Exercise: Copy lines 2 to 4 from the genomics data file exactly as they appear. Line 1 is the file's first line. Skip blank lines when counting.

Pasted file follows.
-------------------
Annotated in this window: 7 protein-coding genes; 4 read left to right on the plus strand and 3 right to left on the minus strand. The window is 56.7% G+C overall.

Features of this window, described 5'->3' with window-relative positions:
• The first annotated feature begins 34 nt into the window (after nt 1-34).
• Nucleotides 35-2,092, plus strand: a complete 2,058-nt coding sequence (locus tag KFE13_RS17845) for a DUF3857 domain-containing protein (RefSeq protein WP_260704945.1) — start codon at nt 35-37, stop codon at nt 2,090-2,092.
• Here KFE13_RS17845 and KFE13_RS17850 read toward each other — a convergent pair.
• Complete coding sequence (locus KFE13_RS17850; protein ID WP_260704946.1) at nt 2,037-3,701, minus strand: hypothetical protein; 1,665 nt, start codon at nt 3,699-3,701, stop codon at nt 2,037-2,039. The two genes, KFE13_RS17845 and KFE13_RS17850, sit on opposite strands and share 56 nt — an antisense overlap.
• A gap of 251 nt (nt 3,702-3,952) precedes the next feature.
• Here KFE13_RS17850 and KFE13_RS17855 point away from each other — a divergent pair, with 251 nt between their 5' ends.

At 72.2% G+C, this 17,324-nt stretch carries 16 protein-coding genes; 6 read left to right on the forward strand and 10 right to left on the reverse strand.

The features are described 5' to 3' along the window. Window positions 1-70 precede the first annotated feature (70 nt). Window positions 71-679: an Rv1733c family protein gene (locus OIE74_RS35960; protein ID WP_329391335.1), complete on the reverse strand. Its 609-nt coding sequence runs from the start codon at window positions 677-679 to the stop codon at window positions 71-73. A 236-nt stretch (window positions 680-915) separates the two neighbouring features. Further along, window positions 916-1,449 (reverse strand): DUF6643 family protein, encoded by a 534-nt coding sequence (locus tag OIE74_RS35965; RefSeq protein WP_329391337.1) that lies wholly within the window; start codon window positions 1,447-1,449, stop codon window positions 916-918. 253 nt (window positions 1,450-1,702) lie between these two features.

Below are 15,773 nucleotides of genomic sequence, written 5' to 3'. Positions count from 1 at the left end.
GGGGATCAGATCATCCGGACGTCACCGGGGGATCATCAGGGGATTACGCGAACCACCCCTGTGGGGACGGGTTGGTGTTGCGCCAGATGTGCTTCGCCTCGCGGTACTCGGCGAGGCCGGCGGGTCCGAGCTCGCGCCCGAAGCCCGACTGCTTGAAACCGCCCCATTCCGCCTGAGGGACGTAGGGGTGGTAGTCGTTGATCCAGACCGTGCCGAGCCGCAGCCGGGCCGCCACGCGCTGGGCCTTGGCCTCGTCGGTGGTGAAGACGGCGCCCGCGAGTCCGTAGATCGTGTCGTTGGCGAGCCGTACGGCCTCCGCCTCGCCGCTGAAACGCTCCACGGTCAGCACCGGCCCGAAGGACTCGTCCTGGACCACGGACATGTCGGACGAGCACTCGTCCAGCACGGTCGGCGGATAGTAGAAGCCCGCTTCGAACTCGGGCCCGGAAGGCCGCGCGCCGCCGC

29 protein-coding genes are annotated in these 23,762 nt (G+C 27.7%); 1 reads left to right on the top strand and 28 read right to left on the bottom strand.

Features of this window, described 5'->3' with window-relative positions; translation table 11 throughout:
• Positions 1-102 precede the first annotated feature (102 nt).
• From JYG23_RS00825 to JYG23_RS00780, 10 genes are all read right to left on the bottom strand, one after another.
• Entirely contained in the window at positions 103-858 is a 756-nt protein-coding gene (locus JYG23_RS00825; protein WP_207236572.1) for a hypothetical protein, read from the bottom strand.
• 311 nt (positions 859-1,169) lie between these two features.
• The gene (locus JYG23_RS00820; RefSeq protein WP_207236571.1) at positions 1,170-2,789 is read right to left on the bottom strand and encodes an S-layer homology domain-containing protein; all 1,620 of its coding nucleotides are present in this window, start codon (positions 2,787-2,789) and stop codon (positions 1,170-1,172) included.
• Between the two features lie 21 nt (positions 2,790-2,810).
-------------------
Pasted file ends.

Features of this window, described 5'->3' with window-relative positions:
• The first annotated feature begins 34 nt into the window (after nt 1-34).
• Nucleotides 35-2,092, plus strand: a complete 2,058-nt coding sequence (locus tag KFE13_RS17845) for a DUF3857 domain-containing protein (RefSeq protein WP_260704945.1) — start codon at nt 35-37, stop codon at nt 2,090-2,092.